Boy-howdy the fact checkers are earning their pay after Thursday’s Trumpcare vote, as they figure out what the bill actually does versus what Republicans say it does. Note that those two things have yet to coincide. Because, according to Republicans, no one at all will ever lose their health insurance no matter what. Here’s the Washington Post’s Glenn Kessler take on House Majority Leader Kevin McCarthy’s assertion that “We’re not taking a benefit away. Nobody on Medicaid is going to be taken away.”
Set aside the unfortunate phrasing (or maybe Republicans were actually considering disappearing Medicaid recipients?), that’s just flat-out bullshit, or in Kessler’s terms, three Pinocchios.
Matt Sparks, a spokesman for McCarthy, offered this explanation: “There are no changes until 2020. Then states will continue to receive the enhanced federal match for current enrollees.”
McCarthy’s claim hinges on the phrase “current enrollees.” The Congressional Budget Office, in its evaluation of the first version of the AHCA, said the reduction in funding would result in 14 million fewer Medicaid enrollees by 2026, a decline of about 17 percent compared with current law. Much of the decline would stem from the proposal’s termination of the enhanced federal match for new enrollees in states that choose to expand Medicaid, as well as a new per-person cap on federal payments to states. A new, lower federal match rate would apply to new enrollees after Dec. 31, 2019. […]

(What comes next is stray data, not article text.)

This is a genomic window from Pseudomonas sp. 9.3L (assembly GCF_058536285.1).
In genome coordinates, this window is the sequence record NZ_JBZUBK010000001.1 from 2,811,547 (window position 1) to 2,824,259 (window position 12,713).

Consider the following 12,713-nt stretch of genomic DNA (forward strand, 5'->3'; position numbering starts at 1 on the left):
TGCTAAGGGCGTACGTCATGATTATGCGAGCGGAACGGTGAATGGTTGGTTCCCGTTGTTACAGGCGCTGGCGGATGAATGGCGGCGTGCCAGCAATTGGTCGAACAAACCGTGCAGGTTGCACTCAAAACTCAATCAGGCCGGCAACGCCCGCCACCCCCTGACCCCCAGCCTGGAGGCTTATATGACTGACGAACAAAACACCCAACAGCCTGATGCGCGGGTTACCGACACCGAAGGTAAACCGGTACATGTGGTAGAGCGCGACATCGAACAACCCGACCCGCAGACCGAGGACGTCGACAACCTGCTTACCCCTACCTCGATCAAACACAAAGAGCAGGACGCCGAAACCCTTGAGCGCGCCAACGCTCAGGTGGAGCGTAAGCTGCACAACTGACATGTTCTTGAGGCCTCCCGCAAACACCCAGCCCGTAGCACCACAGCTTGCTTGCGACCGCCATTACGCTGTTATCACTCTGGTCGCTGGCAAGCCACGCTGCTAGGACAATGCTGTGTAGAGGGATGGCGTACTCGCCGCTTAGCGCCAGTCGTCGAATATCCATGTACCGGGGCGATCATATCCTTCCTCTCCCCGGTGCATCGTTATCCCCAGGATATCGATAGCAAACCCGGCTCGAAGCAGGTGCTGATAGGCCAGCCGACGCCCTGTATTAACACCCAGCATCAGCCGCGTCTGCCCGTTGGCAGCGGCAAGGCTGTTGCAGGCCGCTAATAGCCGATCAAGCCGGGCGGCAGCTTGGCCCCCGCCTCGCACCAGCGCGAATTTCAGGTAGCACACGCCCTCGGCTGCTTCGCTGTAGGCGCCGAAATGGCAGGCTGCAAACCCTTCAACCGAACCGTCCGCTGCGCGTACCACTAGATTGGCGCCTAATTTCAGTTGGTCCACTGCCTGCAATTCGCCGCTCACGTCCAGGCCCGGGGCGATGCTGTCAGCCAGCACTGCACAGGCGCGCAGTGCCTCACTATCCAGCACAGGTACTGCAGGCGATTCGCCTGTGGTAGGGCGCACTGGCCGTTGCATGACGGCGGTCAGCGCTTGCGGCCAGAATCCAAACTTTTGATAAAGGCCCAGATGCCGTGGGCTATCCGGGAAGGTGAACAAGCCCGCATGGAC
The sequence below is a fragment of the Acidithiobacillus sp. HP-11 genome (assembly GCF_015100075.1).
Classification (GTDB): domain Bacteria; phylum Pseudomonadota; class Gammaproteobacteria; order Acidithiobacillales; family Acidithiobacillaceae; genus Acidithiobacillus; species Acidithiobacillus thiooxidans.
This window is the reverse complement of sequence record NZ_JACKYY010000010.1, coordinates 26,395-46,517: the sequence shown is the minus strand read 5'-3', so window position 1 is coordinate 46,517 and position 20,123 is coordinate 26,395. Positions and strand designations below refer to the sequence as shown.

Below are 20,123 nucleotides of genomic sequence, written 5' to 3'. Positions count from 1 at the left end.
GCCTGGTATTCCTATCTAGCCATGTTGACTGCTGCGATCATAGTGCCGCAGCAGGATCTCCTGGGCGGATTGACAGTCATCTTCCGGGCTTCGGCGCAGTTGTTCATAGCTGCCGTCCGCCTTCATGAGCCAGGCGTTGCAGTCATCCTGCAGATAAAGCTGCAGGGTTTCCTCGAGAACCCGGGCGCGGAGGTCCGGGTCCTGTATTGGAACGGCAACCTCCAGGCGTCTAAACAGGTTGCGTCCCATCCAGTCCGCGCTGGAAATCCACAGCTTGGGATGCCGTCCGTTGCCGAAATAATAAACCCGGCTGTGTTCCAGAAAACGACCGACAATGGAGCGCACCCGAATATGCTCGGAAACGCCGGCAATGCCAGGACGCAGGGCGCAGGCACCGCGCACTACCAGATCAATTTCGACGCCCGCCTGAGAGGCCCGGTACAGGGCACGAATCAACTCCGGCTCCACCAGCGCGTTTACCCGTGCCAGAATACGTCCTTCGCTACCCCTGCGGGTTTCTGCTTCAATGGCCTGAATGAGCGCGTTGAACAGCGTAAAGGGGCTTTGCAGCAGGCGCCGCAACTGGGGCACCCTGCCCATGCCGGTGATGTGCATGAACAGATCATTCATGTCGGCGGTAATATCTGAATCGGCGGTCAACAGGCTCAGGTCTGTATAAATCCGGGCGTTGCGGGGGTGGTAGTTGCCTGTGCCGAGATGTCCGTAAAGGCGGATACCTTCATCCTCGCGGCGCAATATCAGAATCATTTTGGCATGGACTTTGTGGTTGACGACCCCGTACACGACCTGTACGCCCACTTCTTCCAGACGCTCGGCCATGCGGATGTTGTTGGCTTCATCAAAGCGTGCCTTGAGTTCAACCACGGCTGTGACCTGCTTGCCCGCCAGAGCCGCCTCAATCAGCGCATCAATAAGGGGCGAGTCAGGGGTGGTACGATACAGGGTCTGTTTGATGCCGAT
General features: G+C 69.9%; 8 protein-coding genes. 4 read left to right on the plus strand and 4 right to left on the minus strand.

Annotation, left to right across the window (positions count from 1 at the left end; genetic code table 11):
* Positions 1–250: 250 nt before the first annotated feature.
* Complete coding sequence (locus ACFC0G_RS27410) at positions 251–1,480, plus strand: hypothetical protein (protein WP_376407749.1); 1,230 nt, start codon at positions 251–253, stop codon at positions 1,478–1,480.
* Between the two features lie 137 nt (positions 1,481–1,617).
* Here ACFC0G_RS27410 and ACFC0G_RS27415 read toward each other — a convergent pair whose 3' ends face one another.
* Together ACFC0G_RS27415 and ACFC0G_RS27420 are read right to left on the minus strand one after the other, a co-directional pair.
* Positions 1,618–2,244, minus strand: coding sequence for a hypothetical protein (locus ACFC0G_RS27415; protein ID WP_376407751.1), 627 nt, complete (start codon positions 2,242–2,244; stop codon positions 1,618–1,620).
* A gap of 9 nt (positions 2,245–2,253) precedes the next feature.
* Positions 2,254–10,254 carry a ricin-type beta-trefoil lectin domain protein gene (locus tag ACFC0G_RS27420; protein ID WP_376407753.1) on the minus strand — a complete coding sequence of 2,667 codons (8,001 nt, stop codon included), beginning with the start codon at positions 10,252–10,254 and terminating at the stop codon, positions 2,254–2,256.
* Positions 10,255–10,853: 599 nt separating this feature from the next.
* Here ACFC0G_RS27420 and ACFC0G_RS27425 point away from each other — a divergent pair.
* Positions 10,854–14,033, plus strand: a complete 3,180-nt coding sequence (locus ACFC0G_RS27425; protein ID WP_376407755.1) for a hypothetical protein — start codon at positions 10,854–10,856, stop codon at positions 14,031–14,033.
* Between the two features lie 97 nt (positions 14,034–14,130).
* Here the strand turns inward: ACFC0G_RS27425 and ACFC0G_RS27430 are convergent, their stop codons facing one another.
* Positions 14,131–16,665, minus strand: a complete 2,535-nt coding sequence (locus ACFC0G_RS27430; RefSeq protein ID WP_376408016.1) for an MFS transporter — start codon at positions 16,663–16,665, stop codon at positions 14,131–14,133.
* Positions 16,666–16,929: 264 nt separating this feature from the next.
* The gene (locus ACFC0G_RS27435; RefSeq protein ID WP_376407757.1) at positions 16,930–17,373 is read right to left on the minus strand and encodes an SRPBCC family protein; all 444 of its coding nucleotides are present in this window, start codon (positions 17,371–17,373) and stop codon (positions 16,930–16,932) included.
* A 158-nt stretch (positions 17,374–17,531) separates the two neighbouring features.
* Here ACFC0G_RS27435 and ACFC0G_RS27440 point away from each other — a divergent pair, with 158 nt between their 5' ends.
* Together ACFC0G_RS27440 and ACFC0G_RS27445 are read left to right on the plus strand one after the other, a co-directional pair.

In any case, current enrollees are grandfathered in, right? Well, the problem is that people cycle in and out of Medicaid all the time, as they change or lose jobs. The CBO concluded that the reduction in spending would increase quickly as the grandfathered enrollees cycle off the program and are replaced by new enrollees. Indeed, historical data cited by the CBO indicated that fewer than one-third of those enrolled as of Dec. 31, 2019, “would have maintained continuous eligibility two years later.”
In other words, McCarthy is saying that the exact same people on Medicaid now will continue to be on Medicaid for the next three years. Life, and Medicaid, doesn’t work that way. Medicaid has a lot of what the health wonks call “churn,” as does the insurance industry as a whole. People’s life circumstances are always changing—jobs, locations, marital status, health status. All that means is where and how they get their insurance changes and that’s true of the Medicaid expansion population, too. That’s one of those complicated health care things, though, that you can’t expect Republican lawmakers to grasp when they’re making policy.
Kessler was generous in just giving McCarthy four Pinocchios out of five. I’d have called him a lying sack of shit dumbass, which would warrant at least five.